Jeff Shell, manager of Wee-Sips, brought in some irrelevant statistics to try to make his case. He provided information stating that Wilmington has had the lowest population growth percentage of the surrounding towns in the past 10 years. “It is my opinion, based on the 2010 census, that our community has not grown enough to support issuing unlimited beer and wine licenses.”
Well Mr. Shell, it is my opinion that you are only concerned about your bottom line. There’s nothing wrong with that, but don’t be making nonsensical arguments about what you think the town can support. It is not Wilmington’s responsibility to keep supporting your business. Provide great products and great service, and the business will follow. Even if our population growth was 100% you wouldn’t think it is “enough” to support unlimited licenses. You’re afraid about losing your business. Just call it like it is.
Jay Penny of Angelo’s Liquors decided to fight fire with fire. Trying to deflect attention away from the fact that their prices are higher, he went on the offensive. Claiming the same ten specific items bought at Walmart and Berkot’s were $10 cheaper at Walmart, “I don’t know if we have a liquor problem or a grocery problem? What is the real issue? Why are people shopping outside of Wilmington?”
Zing! I bet Walmart has cheaper beer and wine than you too, though. Their alcohol is probably cheaper than Berkot’s would be too. I think you were trying to make an argument against Berkot’s, but it sounded like an argument for Walmart, but I’m sure you’d throw a fit if Walmart wanted to build in town. The people who leave town to buy groceries because they think food prices at Berkot’s are too high are going to continue to do so.
I don’t think I’ve seen anybody claim Berkot’s has prices cheaper than Walmart. Without a major corporation coming into town, local prices are always going to be higher than taking a trip to Joliet to go to the Targets and Walmarts of the world. The problem here is trying to stop local business from competing with other local business.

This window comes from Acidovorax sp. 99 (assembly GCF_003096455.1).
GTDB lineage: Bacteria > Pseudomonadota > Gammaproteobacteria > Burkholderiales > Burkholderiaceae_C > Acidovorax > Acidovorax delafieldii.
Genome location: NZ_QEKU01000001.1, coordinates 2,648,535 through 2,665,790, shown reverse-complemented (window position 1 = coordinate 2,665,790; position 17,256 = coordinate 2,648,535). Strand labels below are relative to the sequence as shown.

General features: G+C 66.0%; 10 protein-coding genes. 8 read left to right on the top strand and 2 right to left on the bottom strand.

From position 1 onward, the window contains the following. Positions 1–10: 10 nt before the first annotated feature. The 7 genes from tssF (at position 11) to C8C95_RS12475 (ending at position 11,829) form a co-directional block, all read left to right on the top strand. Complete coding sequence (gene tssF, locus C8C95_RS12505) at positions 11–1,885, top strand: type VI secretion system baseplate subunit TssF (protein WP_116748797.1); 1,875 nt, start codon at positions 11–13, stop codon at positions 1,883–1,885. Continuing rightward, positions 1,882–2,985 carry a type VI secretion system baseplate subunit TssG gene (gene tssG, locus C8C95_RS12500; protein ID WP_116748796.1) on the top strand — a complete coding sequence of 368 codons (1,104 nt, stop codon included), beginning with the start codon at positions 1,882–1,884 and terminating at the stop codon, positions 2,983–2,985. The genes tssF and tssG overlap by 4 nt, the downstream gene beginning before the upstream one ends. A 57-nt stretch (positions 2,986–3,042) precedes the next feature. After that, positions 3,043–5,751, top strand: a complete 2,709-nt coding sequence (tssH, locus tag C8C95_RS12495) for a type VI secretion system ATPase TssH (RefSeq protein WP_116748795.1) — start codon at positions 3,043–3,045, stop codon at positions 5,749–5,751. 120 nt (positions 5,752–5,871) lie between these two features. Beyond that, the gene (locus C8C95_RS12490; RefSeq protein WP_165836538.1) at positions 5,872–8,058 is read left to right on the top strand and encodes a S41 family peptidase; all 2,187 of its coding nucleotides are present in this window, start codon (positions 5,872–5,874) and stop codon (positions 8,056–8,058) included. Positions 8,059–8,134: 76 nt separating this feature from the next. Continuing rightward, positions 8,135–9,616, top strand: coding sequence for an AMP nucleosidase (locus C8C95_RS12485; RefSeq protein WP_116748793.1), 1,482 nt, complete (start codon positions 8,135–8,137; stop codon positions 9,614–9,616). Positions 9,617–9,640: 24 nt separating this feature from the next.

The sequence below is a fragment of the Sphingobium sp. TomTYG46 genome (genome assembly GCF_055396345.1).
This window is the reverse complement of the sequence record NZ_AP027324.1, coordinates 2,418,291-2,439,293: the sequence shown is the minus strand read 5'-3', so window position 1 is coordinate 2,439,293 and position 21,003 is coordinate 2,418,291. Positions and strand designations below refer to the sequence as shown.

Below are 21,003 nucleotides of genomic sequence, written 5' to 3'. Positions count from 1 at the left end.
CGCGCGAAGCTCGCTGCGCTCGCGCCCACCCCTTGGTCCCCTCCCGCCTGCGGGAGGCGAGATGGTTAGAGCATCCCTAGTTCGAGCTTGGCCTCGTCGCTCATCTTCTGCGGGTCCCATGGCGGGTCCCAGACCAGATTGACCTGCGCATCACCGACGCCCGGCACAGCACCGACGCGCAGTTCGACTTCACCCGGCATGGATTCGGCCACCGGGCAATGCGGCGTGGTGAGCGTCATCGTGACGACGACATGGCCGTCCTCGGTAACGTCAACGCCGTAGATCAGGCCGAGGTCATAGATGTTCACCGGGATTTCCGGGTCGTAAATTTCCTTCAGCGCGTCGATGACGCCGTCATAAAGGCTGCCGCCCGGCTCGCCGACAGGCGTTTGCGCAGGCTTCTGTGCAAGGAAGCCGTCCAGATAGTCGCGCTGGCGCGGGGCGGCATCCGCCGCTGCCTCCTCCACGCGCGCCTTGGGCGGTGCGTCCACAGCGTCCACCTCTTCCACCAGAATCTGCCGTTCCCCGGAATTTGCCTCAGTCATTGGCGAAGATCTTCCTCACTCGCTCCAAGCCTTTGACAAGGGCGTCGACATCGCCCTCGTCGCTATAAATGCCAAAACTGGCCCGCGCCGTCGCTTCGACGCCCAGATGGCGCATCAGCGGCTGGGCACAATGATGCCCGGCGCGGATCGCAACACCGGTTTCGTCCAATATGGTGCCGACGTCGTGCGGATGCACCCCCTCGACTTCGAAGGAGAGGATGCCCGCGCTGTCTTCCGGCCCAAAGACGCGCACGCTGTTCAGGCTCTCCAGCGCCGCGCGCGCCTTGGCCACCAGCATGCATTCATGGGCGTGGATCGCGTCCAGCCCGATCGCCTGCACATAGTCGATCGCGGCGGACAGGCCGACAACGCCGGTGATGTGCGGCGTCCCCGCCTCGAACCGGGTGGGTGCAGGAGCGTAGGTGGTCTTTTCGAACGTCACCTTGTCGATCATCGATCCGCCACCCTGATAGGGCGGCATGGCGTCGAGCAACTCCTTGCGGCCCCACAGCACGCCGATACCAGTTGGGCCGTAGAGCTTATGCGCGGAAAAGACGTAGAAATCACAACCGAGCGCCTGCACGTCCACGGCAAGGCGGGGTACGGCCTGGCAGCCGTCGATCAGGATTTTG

The paper said the count was six against, two in favor of the added licenses. So the six against were two business owners (Shell and Penny), two former mayors (Strong and McGann), a guy who “helps oversee” Angelo’s (Weidling), and the school superintendent. Such a diverse group of good old boys club minded people!
One last quote for you today. Before this was brought up again, Fourth Ward Alderman Helen Hoppe said “After I voted no the last time this came up, I had a lot of people call me and tell me my job is not for the people who own the stores, my job is for the people in this town, and they all want it.”
That’s exactly right. It’s sad how our elected officials would even have to be reminded of this. Your job as an alderman is not to vote how you feel. It’s not to vote based on your personal moral system. It’s not to vote based on your faith. It’s not to vote based on personal financial gain, grudges, or an. Your job is to represent the people of your ward. Maybe if you listened the first go around, you wouldn’t have had all those people calling you to remind you that it’s not your job to protect three business owners.
Have you seen any other crazy quotes about this mess? Let us know and we’ll break them down in a future post.